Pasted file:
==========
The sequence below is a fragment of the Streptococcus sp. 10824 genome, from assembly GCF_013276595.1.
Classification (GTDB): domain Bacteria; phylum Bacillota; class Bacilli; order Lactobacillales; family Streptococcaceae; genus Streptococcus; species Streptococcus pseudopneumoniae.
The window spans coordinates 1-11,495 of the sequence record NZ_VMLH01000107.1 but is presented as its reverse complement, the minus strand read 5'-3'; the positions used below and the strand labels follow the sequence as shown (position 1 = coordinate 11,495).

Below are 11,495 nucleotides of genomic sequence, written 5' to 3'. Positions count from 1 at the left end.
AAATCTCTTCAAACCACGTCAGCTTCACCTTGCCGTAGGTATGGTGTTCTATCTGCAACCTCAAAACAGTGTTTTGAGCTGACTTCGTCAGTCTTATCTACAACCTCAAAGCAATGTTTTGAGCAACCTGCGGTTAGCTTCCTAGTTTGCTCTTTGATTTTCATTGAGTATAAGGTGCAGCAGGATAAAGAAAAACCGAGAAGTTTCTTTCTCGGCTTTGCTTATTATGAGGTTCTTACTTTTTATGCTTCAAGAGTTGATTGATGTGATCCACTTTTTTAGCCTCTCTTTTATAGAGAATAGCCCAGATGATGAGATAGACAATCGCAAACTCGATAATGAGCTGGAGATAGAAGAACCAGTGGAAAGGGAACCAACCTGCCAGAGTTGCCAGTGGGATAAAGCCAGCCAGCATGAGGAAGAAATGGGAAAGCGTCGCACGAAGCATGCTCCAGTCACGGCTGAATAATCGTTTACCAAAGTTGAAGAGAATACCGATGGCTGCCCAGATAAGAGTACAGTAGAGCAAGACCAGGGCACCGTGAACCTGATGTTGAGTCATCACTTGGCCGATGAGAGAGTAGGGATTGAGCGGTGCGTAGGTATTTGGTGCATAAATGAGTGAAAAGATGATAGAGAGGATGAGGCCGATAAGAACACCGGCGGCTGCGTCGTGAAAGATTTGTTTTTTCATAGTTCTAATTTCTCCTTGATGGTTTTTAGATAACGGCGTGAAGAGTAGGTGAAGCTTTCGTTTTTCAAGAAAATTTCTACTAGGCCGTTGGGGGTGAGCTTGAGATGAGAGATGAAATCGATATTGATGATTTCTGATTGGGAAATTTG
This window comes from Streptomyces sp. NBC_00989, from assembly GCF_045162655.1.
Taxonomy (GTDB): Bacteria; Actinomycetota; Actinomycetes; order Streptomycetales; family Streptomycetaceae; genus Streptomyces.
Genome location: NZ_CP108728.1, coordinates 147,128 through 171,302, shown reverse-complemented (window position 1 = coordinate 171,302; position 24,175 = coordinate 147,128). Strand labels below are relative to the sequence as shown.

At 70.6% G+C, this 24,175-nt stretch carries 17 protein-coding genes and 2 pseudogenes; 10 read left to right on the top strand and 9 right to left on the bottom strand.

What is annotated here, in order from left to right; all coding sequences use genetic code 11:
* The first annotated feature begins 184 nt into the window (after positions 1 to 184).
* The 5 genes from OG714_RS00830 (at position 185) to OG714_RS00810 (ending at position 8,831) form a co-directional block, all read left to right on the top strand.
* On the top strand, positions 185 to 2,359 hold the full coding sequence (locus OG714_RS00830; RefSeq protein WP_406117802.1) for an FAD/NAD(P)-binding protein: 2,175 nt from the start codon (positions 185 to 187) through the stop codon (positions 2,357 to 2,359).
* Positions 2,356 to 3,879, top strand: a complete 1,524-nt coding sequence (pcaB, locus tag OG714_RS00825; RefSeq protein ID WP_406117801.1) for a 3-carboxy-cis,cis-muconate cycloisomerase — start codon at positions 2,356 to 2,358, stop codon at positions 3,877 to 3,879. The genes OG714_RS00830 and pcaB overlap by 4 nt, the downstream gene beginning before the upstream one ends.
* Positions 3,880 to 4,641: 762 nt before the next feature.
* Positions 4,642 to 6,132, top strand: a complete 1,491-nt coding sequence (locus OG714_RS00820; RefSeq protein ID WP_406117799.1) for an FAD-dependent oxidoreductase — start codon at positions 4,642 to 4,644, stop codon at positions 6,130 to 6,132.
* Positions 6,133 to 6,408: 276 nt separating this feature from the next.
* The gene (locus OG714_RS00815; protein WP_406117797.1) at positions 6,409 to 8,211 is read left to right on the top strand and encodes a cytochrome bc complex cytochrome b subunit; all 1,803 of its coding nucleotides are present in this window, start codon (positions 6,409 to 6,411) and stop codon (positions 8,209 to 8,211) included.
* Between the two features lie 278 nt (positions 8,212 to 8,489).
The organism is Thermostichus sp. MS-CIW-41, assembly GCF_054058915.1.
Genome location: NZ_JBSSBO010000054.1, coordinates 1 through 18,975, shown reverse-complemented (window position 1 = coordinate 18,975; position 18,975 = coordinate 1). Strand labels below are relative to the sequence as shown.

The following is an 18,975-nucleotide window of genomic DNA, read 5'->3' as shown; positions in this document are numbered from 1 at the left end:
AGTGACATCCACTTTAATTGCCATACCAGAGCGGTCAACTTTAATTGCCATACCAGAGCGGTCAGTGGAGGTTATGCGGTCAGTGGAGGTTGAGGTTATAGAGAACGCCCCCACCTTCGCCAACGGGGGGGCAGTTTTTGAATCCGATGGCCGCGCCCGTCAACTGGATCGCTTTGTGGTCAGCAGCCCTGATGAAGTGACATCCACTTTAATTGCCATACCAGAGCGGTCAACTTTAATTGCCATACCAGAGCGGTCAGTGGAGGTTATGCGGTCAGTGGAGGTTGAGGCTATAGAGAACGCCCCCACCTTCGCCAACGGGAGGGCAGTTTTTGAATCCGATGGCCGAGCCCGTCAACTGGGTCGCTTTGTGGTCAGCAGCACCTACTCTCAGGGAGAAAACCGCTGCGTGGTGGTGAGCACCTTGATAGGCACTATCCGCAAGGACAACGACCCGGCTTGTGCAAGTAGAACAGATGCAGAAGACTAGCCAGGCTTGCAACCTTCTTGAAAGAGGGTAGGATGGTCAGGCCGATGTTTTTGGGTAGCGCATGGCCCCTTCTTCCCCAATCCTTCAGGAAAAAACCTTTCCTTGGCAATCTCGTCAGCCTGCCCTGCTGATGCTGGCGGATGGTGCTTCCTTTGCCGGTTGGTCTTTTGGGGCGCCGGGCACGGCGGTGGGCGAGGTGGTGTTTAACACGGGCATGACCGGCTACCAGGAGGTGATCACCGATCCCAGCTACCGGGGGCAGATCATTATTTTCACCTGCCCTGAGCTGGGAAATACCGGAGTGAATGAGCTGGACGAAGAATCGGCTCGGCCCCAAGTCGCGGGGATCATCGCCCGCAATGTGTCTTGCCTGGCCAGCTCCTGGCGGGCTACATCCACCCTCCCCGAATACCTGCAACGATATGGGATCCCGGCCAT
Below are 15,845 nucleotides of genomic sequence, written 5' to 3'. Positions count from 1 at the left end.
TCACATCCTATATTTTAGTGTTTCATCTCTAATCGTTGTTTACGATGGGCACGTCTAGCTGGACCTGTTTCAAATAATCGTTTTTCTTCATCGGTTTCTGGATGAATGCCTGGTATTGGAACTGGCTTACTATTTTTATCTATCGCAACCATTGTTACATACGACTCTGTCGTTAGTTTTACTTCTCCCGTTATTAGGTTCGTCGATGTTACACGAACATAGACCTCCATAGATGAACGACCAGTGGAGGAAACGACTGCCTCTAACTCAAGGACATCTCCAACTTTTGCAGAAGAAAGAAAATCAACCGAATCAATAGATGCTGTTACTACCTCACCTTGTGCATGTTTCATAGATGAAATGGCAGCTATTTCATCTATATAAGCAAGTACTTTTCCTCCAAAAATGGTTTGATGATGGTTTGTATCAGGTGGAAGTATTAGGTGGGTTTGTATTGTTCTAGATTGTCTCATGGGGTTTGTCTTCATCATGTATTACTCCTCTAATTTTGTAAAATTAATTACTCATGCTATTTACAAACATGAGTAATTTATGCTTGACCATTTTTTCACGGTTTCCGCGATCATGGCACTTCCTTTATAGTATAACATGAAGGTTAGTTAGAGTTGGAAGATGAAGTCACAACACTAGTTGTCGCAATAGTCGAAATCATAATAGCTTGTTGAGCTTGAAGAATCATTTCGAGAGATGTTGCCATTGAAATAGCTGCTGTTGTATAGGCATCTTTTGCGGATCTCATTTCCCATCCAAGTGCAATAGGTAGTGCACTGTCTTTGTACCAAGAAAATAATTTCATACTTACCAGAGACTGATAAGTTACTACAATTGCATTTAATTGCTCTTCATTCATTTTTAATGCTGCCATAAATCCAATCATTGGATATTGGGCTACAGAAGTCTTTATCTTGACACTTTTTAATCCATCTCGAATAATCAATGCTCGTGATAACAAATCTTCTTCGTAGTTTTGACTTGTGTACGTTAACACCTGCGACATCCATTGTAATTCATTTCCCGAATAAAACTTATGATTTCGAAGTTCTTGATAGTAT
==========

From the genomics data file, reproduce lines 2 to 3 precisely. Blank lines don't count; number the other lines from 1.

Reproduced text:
Classification (GTDB): domain Bacteria; phylum Bacillota; class Bacilli; order Lactobacillales; family Streptococcaceae; genus Streptococcus; species Streptococcus pseudopneumoniae.
The window spans coordinates 1-11,495 of the sequence record NZ_VMLH01000107.1 but is presented as its reverse complement, the minus strand read 5'-3'; the positions used below and the strand labels follow the sequence as shown (position 1 = coordinate 11,495).